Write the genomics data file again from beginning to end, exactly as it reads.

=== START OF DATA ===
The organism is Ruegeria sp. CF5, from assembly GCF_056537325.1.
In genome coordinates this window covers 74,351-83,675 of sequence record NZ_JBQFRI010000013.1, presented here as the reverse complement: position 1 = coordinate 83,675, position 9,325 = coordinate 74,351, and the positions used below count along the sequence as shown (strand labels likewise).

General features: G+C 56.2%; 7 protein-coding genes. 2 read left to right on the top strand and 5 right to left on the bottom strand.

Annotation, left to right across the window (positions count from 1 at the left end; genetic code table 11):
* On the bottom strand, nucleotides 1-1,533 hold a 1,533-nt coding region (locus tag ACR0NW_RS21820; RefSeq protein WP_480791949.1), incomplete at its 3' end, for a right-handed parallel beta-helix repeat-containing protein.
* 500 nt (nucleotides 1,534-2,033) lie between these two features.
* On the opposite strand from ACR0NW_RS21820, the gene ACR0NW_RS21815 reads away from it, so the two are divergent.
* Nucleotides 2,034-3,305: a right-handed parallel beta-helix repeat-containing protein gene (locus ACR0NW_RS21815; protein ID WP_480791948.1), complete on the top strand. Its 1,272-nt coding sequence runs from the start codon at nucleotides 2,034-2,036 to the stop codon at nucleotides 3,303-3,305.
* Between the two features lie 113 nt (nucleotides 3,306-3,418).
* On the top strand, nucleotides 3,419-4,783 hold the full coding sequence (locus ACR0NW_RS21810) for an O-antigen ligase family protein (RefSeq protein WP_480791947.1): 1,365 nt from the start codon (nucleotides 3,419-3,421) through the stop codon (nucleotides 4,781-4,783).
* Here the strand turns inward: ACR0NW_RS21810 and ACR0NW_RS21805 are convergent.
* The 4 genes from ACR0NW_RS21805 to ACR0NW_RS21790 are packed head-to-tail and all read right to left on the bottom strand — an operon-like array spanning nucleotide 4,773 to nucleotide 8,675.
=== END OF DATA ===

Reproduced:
The organism is Ruegeria sp. CF5, from assembly GCF_056537325.1.
In genome coordinates this window covers 74,351-83,675 of sequence record NZ_JBQFRI010000013.1, presented here as the reverse complement: position 1 = coordinate 83,675, position 9,325 = coordinate 74,351, and the positions used below count along the sequence as shown (strand labels likewise).

General features: G+C 56.2%; 7 protein-coding genes. 2 read left to right on the top strand and 5 right to left on the bottom strand.

Annotation, left to right across the window (positions count from 1 at the left end; genetic code table 11):
* On the bottom strand, nucleotides 1-1,533 hold a 1,533-nt coding region (locus tag ACR0NW_RS21820; RefSeq protein WP_480791949.1), incomplete at its 3' end, for a right-handed parallel beta-helix repeat-containing protein.
* 500 nt (nucleotides 1,534-2,033) lie between these two features.
* On the opposite strand from ACR0NW_RS21820, the gene ACR0NW_RS21815 reads away from it, so the two are divergent.
* Nucleotides 2,034-3,305: a right-handed parallel beta-helix repeat-containing protein gene (locus ACR0NW_RS21815; protein ID WP_480791948.1), complete on the top strand. Its 1,272-nt coding sequence runs from the start codon at nucleotides 2,034-2,036 to the stop codon at nucleotides 3,303-3,305.
* Between the two features lie 113 nt (nucleotides 3,306-3,418).
* On the top strand, nucleotides 3,419-4,783 hold the full coding sequence (locus ACR0NW_RS21810) for an O-antigen ligase family protein (RefSeq protein WP_480791947.1): 1,365 nt from the start codon (nucleotides 3,419-3,421) through the stop codon (nucleotides 4,781-4,783).
* Here the strand turns inward: ACR0NW_RS21810 and ACR0NW_RS21805 are convergent.
* The 4 genes from ACR0NW_RS21805 to ACR0NW_RS21790 are packed head-to-tail and all read right to left on the bottom strand — an operon-like array spanning nucleotide 4,773 to nucleotide 8,675.